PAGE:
Retired ESA Satellite Will Soon Crash To Earth — But Scientists Not Sure Where Yet

In a milestone moment for European space exploration, the European Space Agency’s (ESA) venerable Earth observation satellite, ERS-2, is predicted to make its final descent into Earth’s atmosphere on February 21, marking the end of an era that began nearly three decades ago. As to where the crash landing will take place, ESA scientists won’t know until it gets closer to the planet.

Launched on April 21, 1995, from Europe’s spaceport in Kourou, French Guiana, ERS-2 has been a cornerstone in the development of Earth observation, providing critical data on our planet’s land surfaces, oceans, and polar caps, and playing a pivotal role in monitoring natural disasters across the globe.

ESA researchers expect ERS-2’s reentry into the atmosphere to occur on Wednesday, February 21 at 2:34 a.m. UTC. However, that crash predication comes with a margin of error some 31 hours either side. “This uncertainty is due primarily to the influence of unpredictable solar activity, which affects the density of Earth’s atmosphere and therefore the drag experienced by the satellite,” the ESA writes on their live blog documenting the satellite’s descent.

ERS-2 reentry graphic
(Credit: ESA)

ERS-2’s journey is a testament to the durability and success of space missions, having exceeded its expected lifespan of three years to serve for 16 years before its mission was concluded in 2011. This decision came after ESA adopted its first space debris mitigation policy in 2008, aimed at addressing the growing concern over space debris and its potential threat to ongoing and future space activities. Despite being exempt from many of the demands of this new policy, ESA proactively decided to deorbit ERS-2 to minimize its impact on the space environment.

The process of deorbiting involved a series of 66 maneuvers conducted by operators at ESA’s ESOC mission control in Darmstadt, Germany, which successfully lowered the satellite’s average altitude from 785 km to 573 km. This brought ERS-2 into a denser layer of the atmosphere, accelerating its orbital decay and paving the way for its eventual natural reentry, facilitated by atmospheric drag.

As we approach the reentry phase, the ESA has highlighted that while the exact time and location cannot be predicted far in advance, the process will be closely monitored to ensure a time and location can be determined with increasing certainty as the event nears. Despite the satellite breaking up during reentry, the risks associated with such events are considered very low, with the majority of the satellite expected to burn up upon reentry.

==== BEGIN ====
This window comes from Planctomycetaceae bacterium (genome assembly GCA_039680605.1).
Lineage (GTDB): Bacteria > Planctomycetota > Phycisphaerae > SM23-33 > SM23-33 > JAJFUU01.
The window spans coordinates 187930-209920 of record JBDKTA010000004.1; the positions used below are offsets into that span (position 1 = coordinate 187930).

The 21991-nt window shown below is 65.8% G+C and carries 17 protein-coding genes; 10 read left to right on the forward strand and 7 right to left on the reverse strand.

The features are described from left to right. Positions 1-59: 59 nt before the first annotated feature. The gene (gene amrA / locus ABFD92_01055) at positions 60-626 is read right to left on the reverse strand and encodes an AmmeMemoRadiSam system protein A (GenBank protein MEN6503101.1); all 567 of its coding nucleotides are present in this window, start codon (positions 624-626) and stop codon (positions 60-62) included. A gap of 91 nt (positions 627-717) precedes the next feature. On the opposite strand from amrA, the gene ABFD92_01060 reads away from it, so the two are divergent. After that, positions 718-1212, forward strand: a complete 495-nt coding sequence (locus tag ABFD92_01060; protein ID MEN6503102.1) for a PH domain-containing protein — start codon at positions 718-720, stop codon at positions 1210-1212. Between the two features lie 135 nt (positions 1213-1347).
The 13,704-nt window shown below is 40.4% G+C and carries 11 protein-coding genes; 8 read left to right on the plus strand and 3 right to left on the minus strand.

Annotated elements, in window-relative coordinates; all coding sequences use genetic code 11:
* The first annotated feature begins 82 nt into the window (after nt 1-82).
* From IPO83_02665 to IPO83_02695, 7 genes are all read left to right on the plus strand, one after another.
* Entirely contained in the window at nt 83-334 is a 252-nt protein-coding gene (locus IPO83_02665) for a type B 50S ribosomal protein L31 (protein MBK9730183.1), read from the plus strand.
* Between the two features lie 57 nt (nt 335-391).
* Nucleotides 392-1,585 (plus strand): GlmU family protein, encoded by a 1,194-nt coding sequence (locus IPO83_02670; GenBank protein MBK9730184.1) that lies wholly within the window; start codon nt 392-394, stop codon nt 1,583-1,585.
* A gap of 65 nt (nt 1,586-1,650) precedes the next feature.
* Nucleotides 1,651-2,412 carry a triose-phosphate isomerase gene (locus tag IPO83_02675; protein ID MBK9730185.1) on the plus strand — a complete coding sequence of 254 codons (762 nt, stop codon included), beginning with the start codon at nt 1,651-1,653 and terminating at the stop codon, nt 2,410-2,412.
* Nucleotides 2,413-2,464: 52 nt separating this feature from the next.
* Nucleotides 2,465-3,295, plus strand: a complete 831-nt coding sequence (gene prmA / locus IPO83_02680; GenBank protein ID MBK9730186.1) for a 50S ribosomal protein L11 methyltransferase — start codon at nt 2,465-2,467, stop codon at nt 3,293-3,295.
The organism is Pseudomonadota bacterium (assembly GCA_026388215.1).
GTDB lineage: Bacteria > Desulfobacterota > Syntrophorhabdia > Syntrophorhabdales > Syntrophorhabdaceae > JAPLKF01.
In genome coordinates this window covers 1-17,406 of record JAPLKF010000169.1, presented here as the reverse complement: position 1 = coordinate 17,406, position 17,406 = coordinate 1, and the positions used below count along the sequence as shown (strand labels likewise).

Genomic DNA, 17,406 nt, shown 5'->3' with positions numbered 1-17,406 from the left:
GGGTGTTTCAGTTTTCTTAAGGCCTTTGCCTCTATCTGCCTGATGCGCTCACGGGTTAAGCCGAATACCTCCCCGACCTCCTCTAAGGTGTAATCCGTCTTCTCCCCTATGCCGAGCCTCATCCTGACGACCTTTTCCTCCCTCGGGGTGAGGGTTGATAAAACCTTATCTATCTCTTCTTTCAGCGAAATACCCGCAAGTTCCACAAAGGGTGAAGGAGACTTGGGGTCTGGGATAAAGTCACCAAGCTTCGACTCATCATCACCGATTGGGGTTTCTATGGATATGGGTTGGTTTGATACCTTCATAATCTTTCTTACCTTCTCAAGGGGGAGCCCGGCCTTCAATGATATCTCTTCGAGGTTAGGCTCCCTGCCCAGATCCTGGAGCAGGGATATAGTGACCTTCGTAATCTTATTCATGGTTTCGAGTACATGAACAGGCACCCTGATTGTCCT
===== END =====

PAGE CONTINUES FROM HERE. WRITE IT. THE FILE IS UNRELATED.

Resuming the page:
The legacy of ERS-2 is profound. Mirko Albani, Head of ESA’s Heritage Space Program, lauds ERS-2 and its predecessor, ERS-1, for altering our perception of the planet. “It provided us with new insights on our planet, the chemistry of our atmosphere, the behavior of our oceans, and the effects of humankind’s activity on our environment.”

This was ERS-2's final image captured while above Rome, Italy
This was ERS-2’s final image captured while above Rome, Italy, 4 July 2011. Shortly thereafter, maneuvers began to deorbit the veteran satellite. Flight operations ended on 5 September 2011. (Credit: ESA)

The data collected by ERS-2 continue to be invaluable, offering long-term global records that assist scientists in monitoring our changing climate. Furthermore, ERS-2 was a pioneer in Synthetic Aperture Radar and Interferometry applications (InSAR), setting the stage for future SAR missions like the Copernicus Sentinel-1.

As ESA continues to update its space debris mitigation policy, with the latest revision in November 2023, the focus remains on ensuring the sustainable disposal of older satellites. The final descent of ERS-2 not only marks the conclusion of a historic mission but also underscores ESA’s commitment to responsible space exploration and environmental stewardship. This event serves as a reminder of the critical role space missions play in our understanding of Earth and the importance of preserving the space environment for future generations.

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